Florian Magnenet’s Tybalt was in no way sadistic nor mean either. You could just imagine him as a strict but benevolent pater-familias of six clingy kids six years hence.  He, too, cared more about protecting his little cousin than about the whole big fat fuss between the Capulets and Montagues. You could sense that the whole “us vs. them” had bloomed out of provincial boredom [Verona, even today, is a very, very, small town] and that everyone involved in the feud took it only half-seriously.

In the same interpretive vein, Pablo Legassa’s shimmering and sharp-legged Mercutio was “the guy no one can really get mad at.” [Legassa is so ready to play real leading roles, his body and soul are in that “sweet spot.”] And Marc Moreau’s  “I get the joke, guys” Benvolio gave real bounce to the repartee of the boys. As Benvolio, “the nice guy,” too many dancers get too serious and fade into the background while mentally preparing to catch “the big guy’s” grand anguished backward leaps in Act III.  While the back-flips were smoothly-managed rather than frightening, this fit the rapport that had been established between this sweet-dreaming Romeo and this “I have so got your back” Benvolio.

So the duel between Tybalt and Mercutio took on a specific vibe, more school-yard fight between two people saying “don’t be such an ass-hat” than the predictable fight to the death, which made their deaths all the sadder.

Rosalinde : Hannah O’Neill plaisante et joviale

Emilie Cozette, une lady Capulet pensive et émotionnellement épuisée m’a fait me demander si elle n’avait pas été jadis une Giulietta entêtée. […] Yannick Bittancourt Pâris : grognon et la main lourde. Autoritaire.

Le Tybalt de Florian Magnenet : ni méchant ni sadique. Un père de famille strict mais bien intentionné.

Le Mercutio scintillant au jeu de jambe acéré de Pablo Legassa / Marc Moreau : Benvolio, « j’ai compris la blague, les gars ! » donnait parfaitement la répartie aux autres personnages.

Du coup le duel entre Tybalt et Mercutio prit une résonnance particulière, plus querelle de cours d’école que […] prédictible combat à mort, ce qui a rendu leur mort plus triste encore.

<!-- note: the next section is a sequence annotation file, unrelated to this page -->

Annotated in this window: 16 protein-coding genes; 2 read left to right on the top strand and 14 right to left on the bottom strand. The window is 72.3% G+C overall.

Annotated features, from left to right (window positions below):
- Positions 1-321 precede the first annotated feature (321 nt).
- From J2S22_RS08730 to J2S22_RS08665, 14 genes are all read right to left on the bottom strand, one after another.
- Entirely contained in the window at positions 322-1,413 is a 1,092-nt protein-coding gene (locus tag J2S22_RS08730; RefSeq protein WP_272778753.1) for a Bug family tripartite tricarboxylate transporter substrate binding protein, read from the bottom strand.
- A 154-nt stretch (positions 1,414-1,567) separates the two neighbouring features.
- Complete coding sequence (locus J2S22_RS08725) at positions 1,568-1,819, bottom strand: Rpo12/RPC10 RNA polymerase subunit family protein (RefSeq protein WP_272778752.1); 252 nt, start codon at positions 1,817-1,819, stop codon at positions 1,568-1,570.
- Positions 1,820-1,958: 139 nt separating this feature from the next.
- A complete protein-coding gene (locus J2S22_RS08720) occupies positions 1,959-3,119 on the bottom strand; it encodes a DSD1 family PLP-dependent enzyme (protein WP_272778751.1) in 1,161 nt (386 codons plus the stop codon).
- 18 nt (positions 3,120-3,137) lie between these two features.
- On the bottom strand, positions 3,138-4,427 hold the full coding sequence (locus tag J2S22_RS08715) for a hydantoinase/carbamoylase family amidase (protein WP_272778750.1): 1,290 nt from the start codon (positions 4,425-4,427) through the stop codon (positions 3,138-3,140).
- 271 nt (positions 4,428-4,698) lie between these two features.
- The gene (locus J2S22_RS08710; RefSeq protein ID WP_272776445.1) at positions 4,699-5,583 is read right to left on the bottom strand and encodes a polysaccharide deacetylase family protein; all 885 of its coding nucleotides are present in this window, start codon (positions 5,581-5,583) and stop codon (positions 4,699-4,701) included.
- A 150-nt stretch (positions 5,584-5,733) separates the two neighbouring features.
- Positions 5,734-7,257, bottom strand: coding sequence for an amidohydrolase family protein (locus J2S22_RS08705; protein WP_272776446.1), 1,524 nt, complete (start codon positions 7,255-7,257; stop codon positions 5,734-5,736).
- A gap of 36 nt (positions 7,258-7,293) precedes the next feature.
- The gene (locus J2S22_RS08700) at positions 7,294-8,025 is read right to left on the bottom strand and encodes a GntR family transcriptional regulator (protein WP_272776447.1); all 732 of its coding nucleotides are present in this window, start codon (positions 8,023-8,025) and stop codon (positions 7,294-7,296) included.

O! She doth teach the torches to burn bright!”

Léonore Baulac’s  Juliet  floated on this bubble of love and friendship and good humor. She was that well-brought-up girl whose biggest personal challenge so far had been always winning the dare of “who will jump off the swing at its highest and land the furthest out!”

From the ballroom scene to the balcony scene to the bedroom scene each step of the interplay between these two reminded me of the infinite possibilities that Breughel the Elder’ proffers in  his “Children’s Games” {Kunsthistorisches Museum, Vienna}. It’s there in the choreography, but usually highlighting “patty-cake” suffices for most dancers. Here, while watching the dancers I started to make an inventory of references and to float back to those happiest days of childhood. Oh, hop-scotch, marbles, summersaults….just like when we were all just kids.

As the gentleness of a Tony from West Side Story infused Diop’s Romeo– absolutely a dreamy kid rather than a teenager with raging hormones — his connection to Baulac [she can become so responsive to what her partner is all about] replaced the expected over-heated sensual excitement with something often more true in real life: that lower-key mutual vibe that is the secret for lasting marriages. Your adored partner is in fact your best friend. This does not mean these young people were devoid of strong emotions, quite the opposite.

“When he shall die,/Take him and cut him out in little stars,/And he will make the face of heaven so fine.”

Cute detail: just before kissing Juliet for the first time, Diop’s mouth went wow into an adorable “O” as he inhaled. It was really like that boy aiming his face at you for his first kiss ever, not quite certain where it would land. So sweet.

An oft-cited quote from Nureyev speaks of a boy evolving into a man because of a young woman who “decides everything. She is passionate, head-strong, and more mature than he is.” Here with Guillaume Diop and Léonore Baulac, it was the opposite: a young man and a young woman who are equals in naïvité, equally astonished by a fate they had not anticipated. Neither really wanted to die, but just felt too ashamed to go and talk to their parents and ask for help.

Ces deux-là m’ont évoqué les infinies possibilités que Breughel le jeune présente dans sont « Jeux d’enfant » du Kunsthistorisches Museum de Vienne.

[…]

Le Roméo de Diop est plus un enfant rêveur qu’un adolescent tourmenté par sa poussée d’hormones. Sa connexion à Baulac a remplacé l’attendue excitation des sens par quelque chose de plus réaliste dans la vraie vie : cette connexion plus modérée qui est le secret des mariages qui durent. […] Un jeune homme et une jeune femme qui sont égaux en naïveté, également stupéfiés par ce sort qu’ils n’ont pu anticiper ; aucun des deux n’a jamais vraiment voulu mourir mais ils étaient trop timides pour confronter leurs parents et leur demander de l’aide.

The next day, I began describing what I saw to James. “Ah,” he said, “At the end, then, you wanted them to live so much you were ready to send them a link to a suicide hotline?” Yes, indeed. All of these kids – from Romeo to Juliet to Tybalt to Mercutio to Paris down to the Friar’s messenger – so totally didn’t deserve to, or want to, or need to, die.

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Pieter Breughel the Elder : « Children’s Games ». Kunsthistorisches Museum, Vienna.